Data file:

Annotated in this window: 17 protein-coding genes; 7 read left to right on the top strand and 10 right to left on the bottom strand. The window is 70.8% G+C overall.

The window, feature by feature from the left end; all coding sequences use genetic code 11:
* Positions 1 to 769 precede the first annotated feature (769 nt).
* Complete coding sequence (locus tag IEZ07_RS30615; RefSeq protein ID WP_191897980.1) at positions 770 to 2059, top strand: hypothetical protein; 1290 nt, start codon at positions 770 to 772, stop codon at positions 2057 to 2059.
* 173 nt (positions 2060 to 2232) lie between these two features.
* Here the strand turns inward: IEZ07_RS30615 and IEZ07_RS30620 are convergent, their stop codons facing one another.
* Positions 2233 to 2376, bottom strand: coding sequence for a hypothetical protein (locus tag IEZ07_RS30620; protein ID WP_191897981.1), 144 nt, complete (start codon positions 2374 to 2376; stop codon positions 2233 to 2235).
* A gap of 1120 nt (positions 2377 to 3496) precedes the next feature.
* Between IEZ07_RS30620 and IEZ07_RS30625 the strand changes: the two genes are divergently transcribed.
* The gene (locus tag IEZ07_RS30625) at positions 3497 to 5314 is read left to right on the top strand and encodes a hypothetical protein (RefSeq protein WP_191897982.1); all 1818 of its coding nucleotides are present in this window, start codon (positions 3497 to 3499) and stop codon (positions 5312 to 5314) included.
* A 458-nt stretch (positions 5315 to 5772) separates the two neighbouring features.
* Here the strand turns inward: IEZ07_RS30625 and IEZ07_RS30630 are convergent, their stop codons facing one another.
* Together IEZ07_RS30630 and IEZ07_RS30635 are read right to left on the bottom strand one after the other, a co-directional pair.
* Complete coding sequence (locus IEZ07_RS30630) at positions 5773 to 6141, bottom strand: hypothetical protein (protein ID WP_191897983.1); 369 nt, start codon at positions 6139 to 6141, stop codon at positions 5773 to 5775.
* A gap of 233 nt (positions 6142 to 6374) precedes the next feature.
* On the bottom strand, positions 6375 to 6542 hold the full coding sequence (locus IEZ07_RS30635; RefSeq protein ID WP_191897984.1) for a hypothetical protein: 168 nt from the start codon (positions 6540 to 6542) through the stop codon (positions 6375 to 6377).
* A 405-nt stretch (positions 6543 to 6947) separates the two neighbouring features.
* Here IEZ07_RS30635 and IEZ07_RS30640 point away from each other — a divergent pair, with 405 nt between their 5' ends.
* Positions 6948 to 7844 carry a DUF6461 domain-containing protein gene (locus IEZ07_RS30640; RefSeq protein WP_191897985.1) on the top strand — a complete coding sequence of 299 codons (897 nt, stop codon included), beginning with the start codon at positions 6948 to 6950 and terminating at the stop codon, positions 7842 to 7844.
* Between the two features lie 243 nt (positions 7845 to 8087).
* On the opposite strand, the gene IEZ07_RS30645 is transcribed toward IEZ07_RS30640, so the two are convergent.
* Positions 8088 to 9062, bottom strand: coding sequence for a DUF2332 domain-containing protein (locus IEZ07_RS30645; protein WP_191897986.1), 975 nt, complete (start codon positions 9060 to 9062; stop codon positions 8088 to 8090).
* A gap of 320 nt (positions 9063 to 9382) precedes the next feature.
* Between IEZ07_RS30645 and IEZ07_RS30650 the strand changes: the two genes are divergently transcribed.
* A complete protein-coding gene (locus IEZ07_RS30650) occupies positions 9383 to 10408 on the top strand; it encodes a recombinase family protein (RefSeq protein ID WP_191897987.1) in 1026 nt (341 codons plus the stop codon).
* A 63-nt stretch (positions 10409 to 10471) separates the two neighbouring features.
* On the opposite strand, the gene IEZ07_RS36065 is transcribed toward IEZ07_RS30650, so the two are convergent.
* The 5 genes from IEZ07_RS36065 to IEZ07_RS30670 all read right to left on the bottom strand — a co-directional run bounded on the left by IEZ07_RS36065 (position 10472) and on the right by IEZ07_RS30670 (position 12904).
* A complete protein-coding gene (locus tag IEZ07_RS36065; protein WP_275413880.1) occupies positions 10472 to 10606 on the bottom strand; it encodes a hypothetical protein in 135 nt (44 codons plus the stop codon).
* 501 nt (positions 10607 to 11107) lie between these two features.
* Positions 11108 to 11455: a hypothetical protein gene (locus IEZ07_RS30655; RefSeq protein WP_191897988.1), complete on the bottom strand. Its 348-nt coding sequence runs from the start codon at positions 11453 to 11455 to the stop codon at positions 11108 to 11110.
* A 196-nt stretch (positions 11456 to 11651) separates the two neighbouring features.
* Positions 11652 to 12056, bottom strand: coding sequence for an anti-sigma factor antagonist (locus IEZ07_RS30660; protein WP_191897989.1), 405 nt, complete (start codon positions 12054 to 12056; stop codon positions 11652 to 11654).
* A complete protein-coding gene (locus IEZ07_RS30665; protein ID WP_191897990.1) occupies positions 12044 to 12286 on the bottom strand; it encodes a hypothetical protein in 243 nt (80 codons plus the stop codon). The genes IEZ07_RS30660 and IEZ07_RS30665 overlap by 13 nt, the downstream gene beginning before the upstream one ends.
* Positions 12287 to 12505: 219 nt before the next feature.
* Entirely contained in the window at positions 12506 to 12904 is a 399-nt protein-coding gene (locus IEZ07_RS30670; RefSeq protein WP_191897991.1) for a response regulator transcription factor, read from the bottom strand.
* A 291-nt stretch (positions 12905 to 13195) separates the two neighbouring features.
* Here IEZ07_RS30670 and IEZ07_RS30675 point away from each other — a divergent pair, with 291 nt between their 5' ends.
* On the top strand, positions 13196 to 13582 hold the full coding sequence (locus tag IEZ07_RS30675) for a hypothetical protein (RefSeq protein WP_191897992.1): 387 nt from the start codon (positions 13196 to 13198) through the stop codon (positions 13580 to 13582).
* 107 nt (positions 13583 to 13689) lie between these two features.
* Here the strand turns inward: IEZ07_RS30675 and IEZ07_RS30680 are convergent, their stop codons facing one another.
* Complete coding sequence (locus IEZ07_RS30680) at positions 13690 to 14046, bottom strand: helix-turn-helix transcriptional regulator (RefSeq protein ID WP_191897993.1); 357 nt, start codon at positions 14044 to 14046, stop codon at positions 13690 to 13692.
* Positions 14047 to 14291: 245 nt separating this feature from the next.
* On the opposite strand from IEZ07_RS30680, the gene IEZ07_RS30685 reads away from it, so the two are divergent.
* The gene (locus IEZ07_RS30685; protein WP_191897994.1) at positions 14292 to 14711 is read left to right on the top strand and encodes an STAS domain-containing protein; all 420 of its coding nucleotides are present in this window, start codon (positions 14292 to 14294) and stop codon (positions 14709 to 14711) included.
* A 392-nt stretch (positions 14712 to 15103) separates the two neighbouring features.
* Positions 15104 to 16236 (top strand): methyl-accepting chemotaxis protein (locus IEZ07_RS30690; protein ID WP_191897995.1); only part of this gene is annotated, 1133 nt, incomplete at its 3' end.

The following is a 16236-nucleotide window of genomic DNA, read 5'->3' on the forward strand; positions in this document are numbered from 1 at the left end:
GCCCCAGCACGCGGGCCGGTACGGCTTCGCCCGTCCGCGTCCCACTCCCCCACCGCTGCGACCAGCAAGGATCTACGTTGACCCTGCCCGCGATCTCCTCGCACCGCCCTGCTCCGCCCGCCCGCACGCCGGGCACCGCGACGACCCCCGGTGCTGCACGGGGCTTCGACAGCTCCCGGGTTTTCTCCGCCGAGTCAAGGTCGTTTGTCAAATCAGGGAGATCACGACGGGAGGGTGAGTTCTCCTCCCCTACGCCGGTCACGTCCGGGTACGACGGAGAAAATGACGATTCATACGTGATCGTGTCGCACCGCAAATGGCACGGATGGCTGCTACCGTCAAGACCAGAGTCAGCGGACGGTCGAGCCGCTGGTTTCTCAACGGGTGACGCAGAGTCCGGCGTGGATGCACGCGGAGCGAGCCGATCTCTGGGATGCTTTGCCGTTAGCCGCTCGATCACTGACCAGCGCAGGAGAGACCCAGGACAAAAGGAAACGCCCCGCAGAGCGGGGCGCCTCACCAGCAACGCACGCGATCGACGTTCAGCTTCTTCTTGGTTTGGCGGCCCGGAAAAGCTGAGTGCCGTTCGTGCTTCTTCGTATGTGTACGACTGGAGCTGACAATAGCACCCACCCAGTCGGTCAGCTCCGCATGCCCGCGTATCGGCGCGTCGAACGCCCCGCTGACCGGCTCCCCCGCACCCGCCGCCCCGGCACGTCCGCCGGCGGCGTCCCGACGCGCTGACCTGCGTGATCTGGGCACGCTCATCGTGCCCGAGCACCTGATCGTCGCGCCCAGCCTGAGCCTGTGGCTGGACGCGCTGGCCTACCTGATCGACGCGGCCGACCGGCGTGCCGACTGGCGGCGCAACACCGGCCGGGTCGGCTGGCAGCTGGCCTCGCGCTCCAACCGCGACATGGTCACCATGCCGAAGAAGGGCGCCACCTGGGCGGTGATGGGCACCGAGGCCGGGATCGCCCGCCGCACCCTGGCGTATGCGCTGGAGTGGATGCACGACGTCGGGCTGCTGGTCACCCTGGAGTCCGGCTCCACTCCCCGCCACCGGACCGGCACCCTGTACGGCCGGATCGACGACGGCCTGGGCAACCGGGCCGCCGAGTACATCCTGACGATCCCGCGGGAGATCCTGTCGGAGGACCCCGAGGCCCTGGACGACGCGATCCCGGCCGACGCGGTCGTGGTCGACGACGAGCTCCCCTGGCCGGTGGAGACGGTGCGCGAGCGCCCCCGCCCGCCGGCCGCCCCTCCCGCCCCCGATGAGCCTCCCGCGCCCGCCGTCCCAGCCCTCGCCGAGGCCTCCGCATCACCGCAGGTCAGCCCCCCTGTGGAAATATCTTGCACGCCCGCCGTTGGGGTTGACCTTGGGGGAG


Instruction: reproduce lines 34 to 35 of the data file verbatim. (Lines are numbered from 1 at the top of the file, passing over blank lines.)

* A complete protein-coding gene (locus IEZ07_RS30665; protein ID WP_191897990.1) occupies positions 12044 to 12286 on the bottom strand; it encodes a hypothetical protein in 243 nt (80 codons plus the stop codon). The genes IEZ07_RS30660 and IEZ07_RS30665 overlap by 13 nt, the downstream gene beginning before the upstream one ends.
* Positions 12287 to 12505: 219 nt before the next feature.